Her manager, John Watson, had all the while - for two years - abided by her wishes and not called or emailed despite his office being inundated with offers. But there was one he felt he had to tell her about. It was an invitation to do an all-female American music festival called Lilith Fair, curated by one of Higgins's heroines, Canadian singer-songwriter Sarah McLachlan. To Watson's surprise, she said she wanted to do it.
That was in mid-2010, and for Higgins it was revelatory because the very people she had forgotten about during her existential crisis, writer's block and acute self-doubt - her fans - were the ones who opened her eyes widest.
"It dawned on me," she says. "They hadn't forgotten. They are still waiting." After one show in the festival, she spent an hour signing photos and pressing the flesh. "They were all so heartfelt and full of gratitude," she says. "I was humbled. There were girls crying and wanting to hug me."
She thought to herself at that moment: this is the power of music, this is my calling. "I've been given an ability to make people feel things through music," she says.
The darkness lifted. Straight away she started writing and thinking, came home to Melbourne to bid her family goodbye once again, and left for LA and New York, where she house-sat for friends, and the songs came pouring out, most especially in a borrowed apartment in Brooklyn during the freezing New York winter of 2010.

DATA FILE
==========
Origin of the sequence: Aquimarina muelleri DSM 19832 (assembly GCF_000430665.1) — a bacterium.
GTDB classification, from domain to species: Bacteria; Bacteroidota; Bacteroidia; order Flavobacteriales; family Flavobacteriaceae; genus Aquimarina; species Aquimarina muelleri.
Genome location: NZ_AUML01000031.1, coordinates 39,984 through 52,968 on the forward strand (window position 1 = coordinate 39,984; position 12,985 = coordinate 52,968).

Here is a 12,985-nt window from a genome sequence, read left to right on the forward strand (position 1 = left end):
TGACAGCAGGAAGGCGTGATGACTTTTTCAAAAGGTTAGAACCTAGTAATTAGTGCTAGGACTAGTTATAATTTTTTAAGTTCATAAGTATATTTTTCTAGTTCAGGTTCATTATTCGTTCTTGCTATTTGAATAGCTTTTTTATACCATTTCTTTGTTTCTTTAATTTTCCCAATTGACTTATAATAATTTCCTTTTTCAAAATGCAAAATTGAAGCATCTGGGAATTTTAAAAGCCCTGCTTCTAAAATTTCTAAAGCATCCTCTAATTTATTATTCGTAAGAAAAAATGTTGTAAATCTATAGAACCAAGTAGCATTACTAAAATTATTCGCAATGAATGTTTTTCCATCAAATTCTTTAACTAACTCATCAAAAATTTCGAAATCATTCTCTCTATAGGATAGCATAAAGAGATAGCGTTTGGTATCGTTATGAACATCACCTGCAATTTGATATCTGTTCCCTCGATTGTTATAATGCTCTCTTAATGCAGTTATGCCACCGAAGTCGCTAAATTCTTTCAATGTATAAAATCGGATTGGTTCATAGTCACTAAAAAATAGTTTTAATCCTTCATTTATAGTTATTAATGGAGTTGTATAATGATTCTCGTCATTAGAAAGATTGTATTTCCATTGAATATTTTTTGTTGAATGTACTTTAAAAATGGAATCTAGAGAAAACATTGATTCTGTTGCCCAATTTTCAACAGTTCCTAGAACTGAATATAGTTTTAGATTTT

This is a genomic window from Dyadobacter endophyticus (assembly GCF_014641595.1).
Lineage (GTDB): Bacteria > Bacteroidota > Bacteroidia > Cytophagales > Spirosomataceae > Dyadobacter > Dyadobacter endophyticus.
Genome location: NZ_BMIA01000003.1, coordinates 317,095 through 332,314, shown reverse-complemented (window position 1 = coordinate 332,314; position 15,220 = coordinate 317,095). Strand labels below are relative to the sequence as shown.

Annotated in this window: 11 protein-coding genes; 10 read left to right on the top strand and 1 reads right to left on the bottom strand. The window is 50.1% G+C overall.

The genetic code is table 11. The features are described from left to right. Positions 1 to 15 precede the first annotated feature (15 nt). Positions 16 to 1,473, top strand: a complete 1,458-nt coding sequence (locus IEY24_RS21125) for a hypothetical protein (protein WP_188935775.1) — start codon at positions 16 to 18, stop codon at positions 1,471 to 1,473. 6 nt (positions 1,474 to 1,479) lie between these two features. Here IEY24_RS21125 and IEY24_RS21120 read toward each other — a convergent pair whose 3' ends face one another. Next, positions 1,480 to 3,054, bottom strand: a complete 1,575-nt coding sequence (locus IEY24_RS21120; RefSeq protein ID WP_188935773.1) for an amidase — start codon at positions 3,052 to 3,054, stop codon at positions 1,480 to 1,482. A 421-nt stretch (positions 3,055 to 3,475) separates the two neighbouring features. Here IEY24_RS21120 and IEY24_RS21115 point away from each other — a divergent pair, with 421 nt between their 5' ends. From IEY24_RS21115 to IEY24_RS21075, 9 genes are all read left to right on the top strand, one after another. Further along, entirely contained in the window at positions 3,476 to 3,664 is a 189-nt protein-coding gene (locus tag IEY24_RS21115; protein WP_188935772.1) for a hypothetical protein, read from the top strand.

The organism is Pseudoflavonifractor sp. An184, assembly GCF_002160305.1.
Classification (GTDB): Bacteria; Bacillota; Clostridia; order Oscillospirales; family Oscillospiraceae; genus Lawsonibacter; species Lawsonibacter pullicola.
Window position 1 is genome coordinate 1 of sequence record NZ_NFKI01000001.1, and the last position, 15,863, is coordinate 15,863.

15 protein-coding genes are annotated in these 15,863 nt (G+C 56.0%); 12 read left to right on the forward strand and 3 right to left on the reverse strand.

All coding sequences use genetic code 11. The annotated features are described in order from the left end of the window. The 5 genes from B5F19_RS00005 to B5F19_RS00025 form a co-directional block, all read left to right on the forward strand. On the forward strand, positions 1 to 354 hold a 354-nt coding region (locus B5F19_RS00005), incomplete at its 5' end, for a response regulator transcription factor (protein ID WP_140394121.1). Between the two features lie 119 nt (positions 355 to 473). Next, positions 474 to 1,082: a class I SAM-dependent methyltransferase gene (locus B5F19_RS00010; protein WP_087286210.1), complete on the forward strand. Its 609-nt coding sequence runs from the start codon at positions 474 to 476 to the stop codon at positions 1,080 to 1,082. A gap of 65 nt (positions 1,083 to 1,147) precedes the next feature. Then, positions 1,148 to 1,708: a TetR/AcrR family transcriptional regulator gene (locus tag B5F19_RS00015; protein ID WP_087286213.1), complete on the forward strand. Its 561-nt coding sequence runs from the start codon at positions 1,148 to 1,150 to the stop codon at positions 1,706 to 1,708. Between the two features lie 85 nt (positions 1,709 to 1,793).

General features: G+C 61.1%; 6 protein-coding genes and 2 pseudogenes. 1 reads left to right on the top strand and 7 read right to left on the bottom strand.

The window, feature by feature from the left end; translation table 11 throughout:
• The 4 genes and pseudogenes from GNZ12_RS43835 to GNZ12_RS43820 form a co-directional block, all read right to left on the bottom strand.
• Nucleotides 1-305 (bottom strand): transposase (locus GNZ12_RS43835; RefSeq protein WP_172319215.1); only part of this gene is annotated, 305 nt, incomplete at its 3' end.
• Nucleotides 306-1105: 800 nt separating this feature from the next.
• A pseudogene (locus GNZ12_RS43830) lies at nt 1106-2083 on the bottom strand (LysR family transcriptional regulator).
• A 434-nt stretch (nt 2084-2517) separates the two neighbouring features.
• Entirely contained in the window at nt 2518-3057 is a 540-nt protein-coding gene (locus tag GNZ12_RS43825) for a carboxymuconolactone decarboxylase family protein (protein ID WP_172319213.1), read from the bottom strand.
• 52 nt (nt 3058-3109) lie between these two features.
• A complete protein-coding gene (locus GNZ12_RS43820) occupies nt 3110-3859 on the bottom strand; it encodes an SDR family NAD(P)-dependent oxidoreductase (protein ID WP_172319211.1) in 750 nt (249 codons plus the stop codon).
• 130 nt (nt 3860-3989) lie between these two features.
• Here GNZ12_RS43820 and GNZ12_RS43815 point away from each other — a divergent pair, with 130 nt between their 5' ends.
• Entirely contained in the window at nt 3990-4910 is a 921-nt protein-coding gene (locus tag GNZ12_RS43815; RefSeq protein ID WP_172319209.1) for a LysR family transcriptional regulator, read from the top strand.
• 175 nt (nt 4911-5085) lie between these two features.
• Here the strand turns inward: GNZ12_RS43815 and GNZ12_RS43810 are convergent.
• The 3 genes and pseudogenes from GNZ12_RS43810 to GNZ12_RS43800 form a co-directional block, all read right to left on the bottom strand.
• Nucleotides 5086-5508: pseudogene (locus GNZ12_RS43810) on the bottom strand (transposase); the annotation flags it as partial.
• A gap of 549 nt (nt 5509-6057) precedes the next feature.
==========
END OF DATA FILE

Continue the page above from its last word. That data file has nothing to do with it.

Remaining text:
Breeze Callahan was then in New York, too. "She was getting back on the horse," she says. "It was a special time. She called me over a few times; I would lie on her floor and she'd play me her new tunes on the piano. It was a dramatic transformation."
Then Missy Higgins went to Nashville. There, she fell in love and made her new record - by her standards a quite experimental suite of songs documenting what she had learnt about herself on this long journey and time in the wilderness. But there are also songs about fun, and life, and what it is to feel joy. They are the best ones.
"I felt like my blood was flowing again," Missy Higgins says. "It was like my heart wasn't working. But then it clicked. I felt useful. I felt like my talents were okay ones to have."
Lead-in photograph by Peter Brew-Bevan. Styling by Penny Hunt. Hair and make-up by Isabella Scmid. Missy wears Lover Lace dress, Christian Louboutin wedges. This page, top: Styling by Penny Hunt. Hair and make-up by Isabella Scmid. Missy wears Michael Kors dress, Helene Zubeldia earrings from Bijoux Box, Tiffany & Co cuff.
This article originally appeared in Good Weekend.